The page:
“I just wanted to learn more,” she said. But when she found out that many classmates were planning to graduate, Mrs. White recalled, “I said my young friends can graduate from high school, 1. ________ can I.” As soon as she 2. ________ (complete) a history course, Mrs. White will graduate next month and enter the record books as the 3. ________ (old) person ever to graduate from high school in the United States. 4. ________ the way, Mrs. White is 98 years old, and 5. ________ (obvious) nobody has completed high school at an older age.

Having dropped out of school in the 10th grade, Mrs. White’s 6. ________ (able) to learn has not been dulled by the 80 years layoff. Since going back to 7. ________ (she) studies, she has kept up a straight record that is the highest possible. Now that she is about to get a diploma, Mrs. White has become a strong believer in 8. ________ (get) a good education.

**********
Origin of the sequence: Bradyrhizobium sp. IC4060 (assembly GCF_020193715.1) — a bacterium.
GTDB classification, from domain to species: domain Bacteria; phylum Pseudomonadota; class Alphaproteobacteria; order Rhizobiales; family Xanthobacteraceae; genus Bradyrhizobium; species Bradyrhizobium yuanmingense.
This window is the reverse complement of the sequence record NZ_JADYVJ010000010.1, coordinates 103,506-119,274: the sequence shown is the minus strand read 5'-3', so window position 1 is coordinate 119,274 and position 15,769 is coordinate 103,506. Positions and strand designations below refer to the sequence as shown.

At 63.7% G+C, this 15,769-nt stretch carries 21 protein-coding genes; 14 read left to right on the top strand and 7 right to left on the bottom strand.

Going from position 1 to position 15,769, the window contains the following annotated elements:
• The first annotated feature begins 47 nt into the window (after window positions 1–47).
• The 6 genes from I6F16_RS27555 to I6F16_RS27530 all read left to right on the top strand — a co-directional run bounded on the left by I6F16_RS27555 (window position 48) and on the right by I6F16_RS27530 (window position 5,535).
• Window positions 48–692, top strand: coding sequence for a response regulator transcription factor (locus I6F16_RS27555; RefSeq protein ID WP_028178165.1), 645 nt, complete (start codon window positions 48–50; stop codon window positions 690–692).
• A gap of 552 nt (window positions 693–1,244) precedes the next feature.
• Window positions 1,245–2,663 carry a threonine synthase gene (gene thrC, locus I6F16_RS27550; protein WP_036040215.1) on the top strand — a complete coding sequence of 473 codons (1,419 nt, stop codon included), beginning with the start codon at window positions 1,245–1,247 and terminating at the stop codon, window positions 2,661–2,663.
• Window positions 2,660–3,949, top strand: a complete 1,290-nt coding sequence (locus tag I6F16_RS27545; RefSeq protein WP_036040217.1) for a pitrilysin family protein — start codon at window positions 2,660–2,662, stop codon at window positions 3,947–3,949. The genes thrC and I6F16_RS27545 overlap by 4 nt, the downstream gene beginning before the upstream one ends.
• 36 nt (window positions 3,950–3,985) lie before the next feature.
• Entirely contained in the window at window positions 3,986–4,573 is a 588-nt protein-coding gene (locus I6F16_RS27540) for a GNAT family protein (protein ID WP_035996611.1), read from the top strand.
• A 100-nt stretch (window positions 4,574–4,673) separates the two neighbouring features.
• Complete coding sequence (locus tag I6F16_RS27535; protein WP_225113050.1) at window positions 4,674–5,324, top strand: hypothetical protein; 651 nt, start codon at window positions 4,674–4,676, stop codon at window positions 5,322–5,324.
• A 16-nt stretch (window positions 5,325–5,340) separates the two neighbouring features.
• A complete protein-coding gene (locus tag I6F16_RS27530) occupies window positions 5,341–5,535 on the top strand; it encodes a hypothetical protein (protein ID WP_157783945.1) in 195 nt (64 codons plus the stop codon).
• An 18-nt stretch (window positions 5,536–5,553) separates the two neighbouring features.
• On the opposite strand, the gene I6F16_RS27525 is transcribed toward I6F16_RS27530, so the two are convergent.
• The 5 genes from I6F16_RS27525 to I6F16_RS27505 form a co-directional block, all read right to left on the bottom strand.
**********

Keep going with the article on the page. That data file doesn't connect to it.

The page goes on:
“I don’t like anyone dropping out of school,” she said. “9. ________ makes me mad to hear a person has decided 10. ________ (leave) school because future generations will have to know even more than we do to survive.”


Lawrence Hargrave was born in Middlesex, England, in 1850. When he was 1. ________ teenager, his family moved to Australia. There Hargrave went to work for the Australian Stream and Navigation Company, where he spent five years 2. ________ (gain) practical experience in engineering. He soon became 3. ________ (interest) in artificial flight.

Hargrave wanted to develop a stable lifting surface 4. ________ could be used for flying. This goal led 5. ________ his invention of the box kite. In 1894, he carried out kite experiments along the beaches near his home. One day, in front of onlookers, he was lifted above the beach and out over the sea by four of his box kites. These experiments were very important to the 6. ________ (develop) of air travel, although Hargrave never received credit for it. In fact, because of his modesty, Hargrave failed 7. ________ (get) a patent on his box kite. He came up with many other 8. ________ (invention) too, including a rotary engine.